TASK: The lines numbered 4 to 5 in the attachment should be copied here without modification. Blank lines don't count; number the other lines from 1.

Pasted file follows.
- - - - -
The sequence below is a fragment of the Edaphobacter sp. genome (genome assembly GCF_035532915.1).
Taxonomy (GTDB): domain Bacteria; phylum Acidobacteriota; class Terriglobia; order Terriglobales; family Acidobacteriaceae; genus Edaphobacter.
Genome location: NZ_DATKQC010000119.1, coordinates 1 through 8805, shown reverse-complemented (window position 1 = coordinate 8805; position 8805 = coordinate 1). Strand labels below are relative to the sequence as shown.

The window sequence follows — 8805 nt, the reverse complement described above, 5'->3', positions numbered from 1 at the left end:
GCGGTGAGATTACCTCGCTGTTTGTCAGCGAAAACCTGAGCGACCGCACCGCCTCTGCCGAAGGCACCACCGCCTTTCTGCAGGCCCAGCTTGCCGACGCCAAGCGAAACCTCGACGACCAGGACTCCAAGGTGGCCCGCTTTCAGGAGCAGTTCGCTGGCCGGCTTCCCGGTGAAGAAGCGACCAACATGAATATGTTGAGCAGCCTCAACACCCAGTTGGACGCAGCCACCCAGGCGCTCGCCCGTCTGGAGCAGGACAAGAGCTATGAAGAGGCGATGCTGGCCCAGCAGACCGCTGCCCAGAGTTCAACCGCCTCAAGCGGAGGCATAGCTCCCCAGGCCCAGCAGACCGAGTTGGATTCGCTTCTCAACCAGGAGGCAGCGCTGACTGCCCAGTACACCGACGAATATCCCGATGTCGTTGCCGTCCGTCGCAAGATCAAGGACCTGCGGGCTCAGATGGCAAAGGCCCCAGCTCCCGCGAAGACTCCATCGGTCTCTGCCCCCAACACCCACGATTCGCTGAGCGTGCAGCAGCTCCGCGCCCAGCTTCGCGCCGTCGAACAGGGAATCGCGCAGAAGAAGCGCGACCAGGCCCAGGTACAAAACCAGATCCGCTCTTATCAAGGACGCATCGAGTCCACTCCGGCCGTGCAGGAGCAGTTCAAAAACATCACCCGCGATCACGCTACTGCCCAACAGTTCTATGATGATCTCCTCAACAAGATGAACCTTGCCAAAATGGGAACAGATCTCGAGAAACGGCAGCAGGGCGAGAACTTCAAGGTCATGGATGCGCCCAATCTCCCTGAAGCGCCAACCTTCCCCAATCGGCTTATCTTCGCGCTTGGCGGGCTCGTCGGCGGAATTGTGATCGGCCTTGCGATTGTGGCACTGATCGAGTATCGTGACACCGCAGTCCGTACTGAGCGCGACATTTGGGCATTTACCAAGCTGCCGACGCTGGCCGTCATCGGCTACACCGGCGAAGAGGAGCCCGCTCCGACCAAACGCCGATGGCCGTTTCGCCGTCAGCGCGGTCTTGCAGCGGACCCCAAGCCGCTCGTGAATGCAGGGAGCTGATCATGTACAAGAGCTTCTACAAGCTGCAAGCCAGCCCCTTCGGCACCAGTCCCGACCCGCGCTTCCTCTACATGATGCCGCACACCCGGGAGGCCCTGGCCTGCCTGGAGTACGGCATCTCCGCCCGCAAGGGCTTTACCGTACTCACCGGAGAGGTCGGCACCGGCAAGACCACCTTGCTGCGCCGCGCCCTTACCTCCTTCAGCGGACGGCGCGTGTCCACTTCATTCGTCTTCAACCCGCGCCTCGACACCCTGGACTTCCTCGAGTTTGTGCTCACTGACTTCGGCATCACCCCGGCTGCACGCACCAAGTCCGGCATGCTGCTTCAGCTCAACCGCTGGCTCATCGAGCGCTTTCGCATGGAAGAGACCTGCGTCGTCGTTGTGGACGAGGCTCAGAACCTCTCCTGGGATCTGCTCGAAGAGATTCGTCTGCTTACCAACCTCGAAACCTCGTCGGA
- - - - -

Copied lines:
The window sequence follows — 8805 nt, the reverse complement described above, 5'->3', positions numbered from 1 at the left end:
GCGGTGAGATTACCTCGCTGTTTGTCAGCGAAAACCTGAGCGACCGCACCGCCTCTGCCGAAGGCACCACCGCCTTTCTGCAGGCCCAGCTTGCCGACGCCAAGCGAAACCTCGACGACCAGGACTCCAAGGTGGCCCGCTTTCAGGAGCAGTTCGCTGGCCGGCTTCCCGGTGAAGAAGCGACCAACATGAATATGTTGAGCAGCCTCAACACCCAGTTGGACGCAGCCACCCAGGCGCTCGCCCGTCTGGAGCAGGACAAGAGCTATGAAGAGGCGATGCTGGCCCAGCAGACCGCTGCCCAGAGTTCAACCGCCTCAAGCGGAGGCATAGCTCCCCAGGCCCAGCAGACCGAGTTGGATTCGCTTCTCAACCAGGAGGCAGCGCTGACTGCCCAGTACACCGACGAATATCCCGATGTCGTTGCCGTCCGTCGCAAGATCAAGGACCTGCGGGCTCAGATGGCAAAGGCCCCAGCTCCCGCGAAGACTCCATCGGTCTCTGCCCCCAACACCCACGATTCGCTGAGCGTGCAGCAGCTCCGCGCCCAGCTTCGCGCCGTCGAACAGGGAATCGCGCAGAAGAAGCGCGACCAGGCCCAGGTACAAAACCAGATCCGCTCTTATCAAGGACGCATCGAGTCCACTCCGGCCGTGCAGGAGCAGTTCAAAAACATCACCCGCGATCACGCTACTGCCCAACAGTTCTATGATGATCTCCTCAACAAGATGAACCTTGCCAAAATGGGAACAGATCTCGAGAAACGGCAGCAGGGCGAGAACTTCAAGGTCATGGATGCGCCCAATCTCCCTGAAGCGCCAACCTTCCCCAATCGGCTTATCTTCGCGCTTGGCGGGCTCGTCGGCGGAATTGTGATCGGCCTTGCGATTGTGGCACTGATCGAGTATCGTGACACCGCAGTCCGTACTGAGCGCGACATTTGGGCATTTACCAAGCTGCCGACGCTGGCCGTCATCGGCTACACCGGCGAAGAGGAGCCCGCTCCGACCAAACGCCGATGGCCGTTTCGCCGTCAGCGCGGTCTTGCAGCGGACCCCAAGCCGCTCGTGAATGCAGGGAGCTGATCATGTACAAGAGCTTCTACAAGCTGCAAGCCAGCCCCTTCGGCACCAGTCCCGACCCGCGCTTCCTCTACATGATGCCGCACACCCGGGAGGCCCTGGCCTGCCTGGAGTACGGCATCTCCGCCCGCAAGGGCTTTACCGTACTCACCGGAGAGGTCGGCACCGGCAAGACCACCTTGCTGCGCCGCGCCCTTACCTCCTTCAGCGGACGGCGCGTGTCCACTTCATTCGTCTTCAACCCGCGCCTCGACACCCTGGACTTCCTCGAGTTTGTGCTCACTGACTTCGGCATCACCCCGGCTGCACGCACCAAGTCCGGCATGCTGCTTCAGCTCAACCGCTGGCTCATCGAGCGCTTTCGCATGGAAGAGACCTGCGTCGTCGTTGTGGACGAGGCTCAGAACCTCTCCTGGGATCTGCTCGAAGAGATTCGTCTGCTTACCAACCTCGAAACCTCGTCGGA